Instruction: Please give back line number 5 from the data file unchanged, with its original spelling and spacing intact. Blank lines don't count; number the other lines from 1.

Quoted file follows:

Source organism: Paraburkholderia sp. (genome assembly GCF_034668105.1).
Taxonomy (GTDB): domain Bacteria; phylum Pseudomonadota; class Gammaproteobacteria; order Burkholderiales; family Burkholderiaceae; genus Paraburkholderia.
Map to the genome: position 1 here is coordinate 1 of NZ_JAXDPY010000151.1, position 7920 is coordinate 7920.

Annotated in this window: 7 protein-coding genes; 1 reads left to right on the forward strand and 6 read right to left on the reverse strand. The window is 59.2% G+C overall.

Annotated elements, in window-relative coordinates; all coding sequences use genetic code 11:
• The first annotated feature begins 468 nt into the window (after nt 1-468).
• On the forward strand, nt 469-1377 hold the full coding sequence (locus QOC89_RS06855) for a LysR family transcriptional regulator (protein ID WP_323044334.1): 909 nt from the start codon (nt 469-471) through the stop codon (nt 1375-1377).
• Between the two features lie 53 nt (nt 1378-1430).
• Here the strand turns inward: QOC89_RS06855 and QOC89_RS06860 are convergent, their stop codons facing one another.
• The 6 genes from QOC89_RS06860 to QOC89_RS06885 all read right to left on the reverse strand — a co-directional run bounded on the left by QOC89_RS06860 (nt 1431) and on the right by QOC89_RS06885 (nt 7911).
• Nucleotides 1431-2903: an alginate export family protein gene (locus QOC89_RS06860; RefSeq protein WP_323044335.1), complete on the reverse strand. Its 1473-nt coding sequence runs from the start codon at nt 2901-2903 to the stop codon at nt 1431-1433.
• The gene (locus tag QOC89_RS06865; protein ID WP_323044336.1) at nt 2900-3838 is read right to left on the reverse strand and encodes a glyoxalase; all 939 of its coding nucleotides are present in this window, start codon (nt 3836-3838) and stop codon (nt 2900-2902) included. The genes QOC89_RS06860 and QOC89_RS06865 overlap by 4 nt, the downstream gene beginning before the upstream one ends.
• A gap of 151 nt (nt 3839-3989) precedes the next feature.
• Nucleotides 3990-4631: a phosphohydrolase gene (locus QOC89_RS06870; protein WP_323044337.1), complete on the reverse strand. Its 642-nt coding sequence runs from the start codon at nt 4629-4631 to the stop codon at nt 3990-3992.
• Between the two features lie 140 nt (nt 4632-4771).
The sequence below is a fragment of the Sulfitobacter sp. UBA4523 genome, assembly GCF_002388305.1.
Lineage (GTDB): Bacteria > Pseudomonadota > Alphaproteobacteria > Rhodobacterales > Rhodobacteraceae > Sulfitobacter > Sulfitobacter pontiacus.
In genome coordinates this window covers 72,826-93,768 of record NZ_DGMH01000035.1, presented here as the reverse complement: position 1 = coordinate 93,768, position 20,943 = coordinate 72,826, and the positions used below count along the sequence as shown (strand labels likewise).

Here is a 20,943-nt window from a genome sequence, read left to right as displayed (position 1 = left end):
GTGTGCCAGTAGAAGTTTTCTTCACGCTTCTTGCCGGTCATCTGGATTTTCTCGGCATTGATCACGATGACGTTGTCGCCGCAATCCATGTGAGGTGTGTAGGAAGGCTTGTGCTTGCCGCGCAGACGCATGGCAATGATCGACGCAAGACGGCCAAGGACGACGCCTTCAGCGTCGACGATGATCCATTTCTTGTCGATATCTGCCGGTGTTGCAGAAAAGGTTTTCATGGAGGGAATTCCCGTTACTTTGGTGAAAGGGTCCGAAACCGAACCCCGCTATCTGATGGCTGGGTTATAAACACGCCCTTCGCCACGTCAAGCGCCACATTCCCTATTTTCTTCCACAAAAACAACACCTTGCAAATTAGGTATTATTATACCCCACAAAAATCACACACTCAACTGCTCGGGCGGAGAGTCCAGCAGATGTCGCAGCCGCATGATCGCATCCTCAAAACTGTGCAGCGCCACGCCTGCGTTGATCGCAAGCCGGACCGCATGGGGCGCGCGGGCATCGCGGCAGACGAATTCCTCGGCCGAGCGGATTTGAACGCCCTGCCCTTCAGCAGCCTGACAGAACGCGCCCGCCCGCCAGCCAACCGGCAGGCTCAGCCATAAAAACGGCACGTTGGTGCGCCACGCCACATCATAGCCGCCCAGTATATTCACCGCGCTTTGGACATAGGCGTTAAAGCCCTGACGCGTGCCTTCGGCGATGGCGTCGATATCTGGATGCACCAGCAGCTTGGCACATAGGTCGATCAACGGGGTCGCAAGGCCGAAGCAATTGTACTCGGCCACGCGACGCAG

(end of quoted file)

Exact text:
Annotated elements, in window-relative coordinates; all coding sequences use genetic code 11: